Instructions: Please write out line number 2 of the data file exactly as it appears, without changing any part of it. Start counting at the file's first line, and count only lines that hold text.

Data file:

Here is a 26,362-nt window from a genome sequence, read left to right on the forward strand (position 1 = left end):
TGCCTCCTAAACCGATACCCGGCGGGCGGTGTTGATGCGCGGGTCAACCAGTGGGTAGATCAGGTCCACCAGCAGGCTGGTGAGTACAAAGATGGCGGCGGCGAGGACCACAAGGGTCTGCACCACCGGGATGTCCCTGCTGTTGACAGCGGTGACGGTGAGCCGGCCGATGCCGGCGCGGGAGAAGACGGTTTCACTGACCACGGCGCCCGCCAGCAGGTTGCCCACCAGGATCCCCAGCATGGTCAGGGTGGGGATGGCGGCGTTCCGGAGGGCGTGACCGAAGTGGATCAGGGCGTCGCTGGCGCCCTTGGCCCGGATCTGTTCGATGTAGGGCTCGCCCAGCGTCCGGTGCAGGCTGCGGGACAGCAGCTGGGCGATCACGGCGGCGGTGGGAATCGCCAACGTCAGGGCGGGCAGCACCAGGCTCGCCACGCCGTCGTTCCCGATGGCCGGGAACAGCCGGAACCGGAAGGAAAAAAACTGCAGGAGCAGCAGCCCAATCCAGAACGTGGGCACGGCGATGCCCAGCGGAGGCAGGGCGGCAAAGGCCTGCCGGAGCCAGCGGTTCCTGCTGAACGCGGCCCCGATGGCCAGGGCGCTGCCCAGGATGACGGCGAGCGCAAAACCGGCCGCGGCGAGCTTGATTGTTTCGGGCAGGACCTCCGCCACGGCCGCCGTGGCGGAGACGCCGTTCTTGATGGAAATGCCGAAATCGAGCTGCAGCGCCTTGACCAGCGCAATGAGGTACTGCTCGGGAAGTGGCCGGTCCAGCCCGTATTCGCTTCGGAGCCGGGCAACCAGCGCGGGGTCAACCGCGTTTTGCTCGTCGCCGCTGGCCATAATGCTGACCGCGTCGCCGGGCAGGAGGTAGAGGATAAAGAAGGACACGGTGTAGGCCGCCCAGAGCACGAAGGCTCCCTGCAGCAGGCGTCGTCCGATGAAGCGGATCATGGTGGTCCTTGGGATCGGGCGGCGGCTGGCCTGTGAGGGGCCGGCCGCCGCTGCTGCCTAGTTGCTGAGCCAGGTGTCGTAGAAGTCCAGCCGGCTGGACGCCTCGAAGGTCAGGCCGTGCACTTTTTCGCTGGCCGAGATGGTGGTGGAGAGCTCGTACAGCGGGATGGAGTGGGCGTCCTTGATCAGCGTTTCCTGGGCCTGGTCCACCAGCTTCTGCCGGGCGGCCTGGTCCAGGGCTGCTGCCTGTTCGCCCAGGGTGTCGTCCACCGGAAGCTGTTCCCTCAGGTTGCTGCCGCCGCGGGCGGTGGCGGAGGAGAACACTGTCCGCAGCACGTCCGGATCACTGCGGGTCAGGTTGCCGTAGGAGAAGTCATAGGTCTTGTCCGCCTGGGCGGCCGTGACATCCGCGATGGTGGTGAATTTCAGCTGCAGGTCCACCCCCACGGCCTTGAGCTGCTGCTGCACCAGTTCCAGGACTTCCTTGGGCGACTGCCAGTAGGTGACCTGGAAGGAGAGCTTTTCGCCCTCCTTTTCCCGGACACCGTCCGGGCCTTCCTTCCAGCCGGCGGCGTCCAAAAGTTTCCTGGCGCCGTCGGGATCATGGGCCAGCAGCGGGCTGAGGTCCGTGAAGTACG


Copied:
TGCCTCCTAAACCGATACCCGGCGGGCGGTGTTGATGCGCGGGTCAACCAGTGGGTAGATCAGGTCCACCAGCAGGCTGGTGAGTACAAAGATGGCGGCGGCGAGGACCACAAGGGTCTGCACCACCGGGATGTCCCTGCTGTTGACAGCGGTGACGGTGAGCCGGCCGATGCCGGCGCGGGAGAAGACGGTTTCACTGACCACGGCGCCCGCCAGCAGGTTGCCCACCAGGATCCCCAGCATGGTCAGGGTGGGGATGGCGGCGTTCCGGAGGGCGTGACCGAAGTGGATCAGGGCGTCGCTGGCGCCCTTGGCCCGGATCTGTTCGATGTAGGGCTCGCCCAGCGTCCGGTGCAGGCTGCGGGACAGCAGCTGGGCGATCACGGCGGCGGTGGGAATCGCCAACGTCAGGGCGGGCAGCACCAGGCTCGCCACGCCGTCGTTCCCGATGGCCGGGAACAGCCGGAACCGGAAGGAAAAAAACTGCAGGAGCAGCAGCCCAATCCAGAACGTGGGCACGGCGATGCCCAGCGGAGGCAGGGCGGCAAAGGCCTGCCGGAGCCAGCGGTTCCTGCTGAACGCGGCCCCGATGGCCAGGGCGCTGCCCAGGATGACGGCGAGCGCAAAACCGGCCGCGGCGAGCTTGATTGTTTCGGGCAGGACCTCCGCCACGGCCGCCGTGGCGGAGACGCCGTTCTTGATGGAAATGCCGAAATCGAGCTGCAGCGCCTTGACCAGCGCAATGAGGTACTGCTCGGGAAGTGGCCGGTCCAGCCCGTATTCGCTTCGGAGCCGGGCAACCAGCGCGGGGTCAACCGCGTTTTGCTCGTCGCCGCTGGCCATAATGCTGACCGCGTCGCCGGGCAGGAGGTAGAGGATAAAGAAGGACACGGTGTAGGCCGCCCAGAGCACGAAGGCTCCCTGCAGCAGGCGTCGTCCGATGAAGCGGATCATGGTGGTCCTTGGGATCGGGCGGCGGCTGGCCTGTGAGGGGCCGGCCGCCGCTGCTGCCTAGTTGCTGAGCCAGGTGTCGTAGAAGTCCAGCCGGCTGGACGCCTCGAAGGTCAGGCCGTGCACTTTTTCGCTGGCCGAGATGGTGGTGGAGAGCTCGTACAGCGGGATGGAGTGGGCGTCCTTGATCAGCGTTTCCTGGGCCTGGTCCACCAGCTTCTGCCGGGCGGCCTGGTCCAGGGCTGCTGCCTGTTCGCCCAGGGTGTCGTCCACCGGAAGCTGTTCCCTCAGGTTGCTGCCGCCGCGGGCGGTGGCGGAGGAGAACACTGTCCGCAGCACGTCCGGATCACTGCGGGTCAGGTTGCCGTAGGAGAAGTCATAGGTCTTGTCCGCCTGGGCGGCCGTGACATCCGCGATGGTGGTGAATTTCAGCTGCAGGTCCACCCCCACGGCCTTGAGCTGCTGCTGCACCAGTTCCAGGACTTCCTTGGGCGACTGCCAGTAGGTGACCTGGAAGGAGAGCTTTTCGCCCTCCTTTTCCCGGACACCGTCCGGGCCTTCCTTCCAGCCGGCGGCGTCCAAAAGTTTCCTGGCGCCGTCGGGATCATGGGCCAGCAGCGGGCTGAGGTCCGTGAAGTACG